The News-Gazette (Champaign, Illinois)
March 30, 1998

Santa Anna's leg took a long walk

 
                          By PAUL WOOD
                          © 1998 THE NEWS-GAZETTE

                             CERRO GORDO Gen. Antonio Lopez de Santa Anna could be lucky in war, notably at the Alamo,
                          but he had a problem with food.
                             He lost his leg in the so-called French Pastry War, fought between France and Mexico in 1838. Then in
                          1847, facing the United States at the Battle of Cerro Gordo in Mexico, he stopped paying attention to the
                          war long enough to linger over a roast chicken.
                             His lunch was interrupted by an uninvited regiment of Illinoisans, who ate the general's chicken and carried
                          off his cork leg. Santa Anna hobbled away to fight another day.
                             It was a huge victory for the 4th Regiment Illinois Volunteers, who also discovered a hoard of gold used
                          to pay Mexican soldiers. It was an even bigger victory for Capt. Robert E. Lee, whose fame led eventually
                          to his command of Confederate forces 15 years later in the Civil War.
                             Some of the soldiers returned to Piatt County, where the town of Griswold was renamed Cerro Gordo in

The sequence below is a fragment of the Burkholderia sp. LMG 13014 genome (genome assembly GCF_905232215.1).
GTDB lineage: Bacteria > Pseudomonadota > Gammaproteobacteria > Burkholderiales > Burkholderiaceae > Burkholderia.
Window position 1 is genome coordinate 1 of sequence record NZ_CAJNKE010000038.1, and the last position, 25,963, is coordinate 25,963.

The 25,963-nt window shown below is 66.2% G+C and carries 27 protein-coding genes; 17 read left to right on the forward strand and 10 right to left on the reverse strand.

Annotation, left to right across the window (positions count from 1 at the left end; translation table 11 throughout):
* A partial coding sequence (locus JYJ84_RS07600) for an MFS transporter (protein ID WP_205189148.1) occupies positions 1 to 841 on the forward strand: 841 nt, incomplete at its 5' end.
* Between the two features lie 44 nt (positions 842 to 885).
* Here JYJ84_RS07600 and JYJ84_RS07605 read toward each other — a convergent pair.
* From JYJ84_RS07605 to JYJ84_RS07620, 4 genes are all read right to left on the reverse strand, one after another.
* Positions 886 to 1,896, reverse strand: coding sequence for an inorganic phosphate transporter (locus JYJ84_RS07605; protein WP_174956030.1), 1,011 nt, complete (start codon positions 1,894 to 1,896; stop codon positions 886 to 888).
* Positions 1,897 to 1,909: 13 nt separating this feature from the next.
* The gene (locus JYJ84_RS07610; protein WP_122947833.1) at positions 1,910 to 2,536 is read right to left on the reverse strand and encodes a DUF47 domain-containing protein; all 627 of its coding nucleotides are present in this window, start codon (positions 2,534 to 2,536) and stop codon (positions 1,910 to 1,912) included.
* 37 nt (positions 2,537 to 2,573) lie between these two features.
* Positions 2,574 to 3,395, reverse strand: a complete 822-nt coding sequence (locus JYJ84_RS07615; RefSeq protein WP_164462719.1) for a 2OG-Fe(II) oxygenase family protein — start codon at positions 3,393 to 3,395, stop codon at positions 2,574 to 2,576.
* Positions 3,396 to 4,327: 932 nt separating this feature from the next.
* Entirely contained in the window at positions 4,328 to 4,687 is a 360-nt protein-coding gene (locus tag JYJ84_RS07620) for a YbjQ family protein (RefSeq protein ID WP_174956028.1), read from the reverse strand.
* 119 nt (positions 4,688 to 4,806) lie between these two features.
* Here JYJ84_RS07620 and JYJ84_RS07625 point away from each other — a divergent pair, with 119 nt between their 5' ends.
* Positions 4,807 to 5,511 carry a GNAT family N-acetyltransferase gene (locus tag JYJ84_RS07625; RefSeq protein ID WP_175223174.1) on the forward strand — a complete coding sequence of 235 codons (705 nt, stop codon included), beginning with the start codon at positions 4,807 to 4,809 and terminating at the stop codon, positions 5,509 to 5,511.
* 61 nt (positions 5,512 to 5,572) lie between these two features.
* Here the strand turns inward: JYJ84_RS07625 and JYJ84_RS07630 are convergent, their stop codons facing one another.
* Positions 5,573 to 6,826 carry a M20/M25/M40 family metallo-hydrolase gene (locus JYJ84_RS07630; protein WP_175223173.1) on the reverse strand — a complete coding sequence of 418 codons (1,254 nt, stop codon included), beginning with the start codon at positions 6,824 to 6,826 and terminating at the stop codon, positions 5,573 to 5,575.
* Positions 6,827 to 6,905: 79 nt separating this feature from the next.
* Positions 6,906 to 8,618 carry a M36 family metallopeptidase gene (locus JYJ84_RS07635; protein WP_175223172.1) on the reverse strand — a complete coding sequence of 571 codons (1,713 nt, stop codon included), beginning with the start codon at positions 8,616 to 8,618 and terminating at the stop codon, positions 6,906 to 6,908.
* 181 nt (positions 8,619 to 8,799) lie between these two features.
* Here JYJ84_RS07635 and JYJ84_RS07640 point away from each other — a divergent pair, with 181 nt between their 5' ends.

commemoration of the battle. The Volunteers regiment would eventually become the Illinois National
                          Guard, and its trophy of war, Santa Anna's cork leg, now resides in the Guard's museum, Camp Lincoln in
                          Springfield.
                             Over the years, the Mexican government has asked for Santa Anna's leg back. Not that it would do the
                          general any good, though it might show a little sensitivity. Artificial legs aren't as funny as they were in the
                          1850s, when veterans charged a nickel or a dime for curiosity-seekers to handle the leg in hotel bars.
                             Santa Anna's prosthesis had 30 minutes of fame earlier this month when the Fox animated television series
                          "King of The Hill" did a show on the topic a surprisingly accurate one.
                             It tells how the general was surprised while eating chicken and credits the Illinois Volunteers. The show's
                          one error had the leg traveling to Texas as a portable historical exhibit.
                             Mark Whitlock of Camp Lincoln's Illinois State Military Museum says the leg is going nowhere, ever. "It's
                          an important part of Illinois history," he said.
                             Cerro Gordo's place in history is marked by an inscription on the shin of the leg:
                             "General Santa Anna's cork leg, captured at the Battle of Cerro Gordo, Mexico, by Private A. Waldron,
                          First Sergeant Sam Rhoades, Second Sergeant John M. Gill April 18, 1847, all of the Fourth Regiment,
                          Illinois Volunteers of the Mexican War."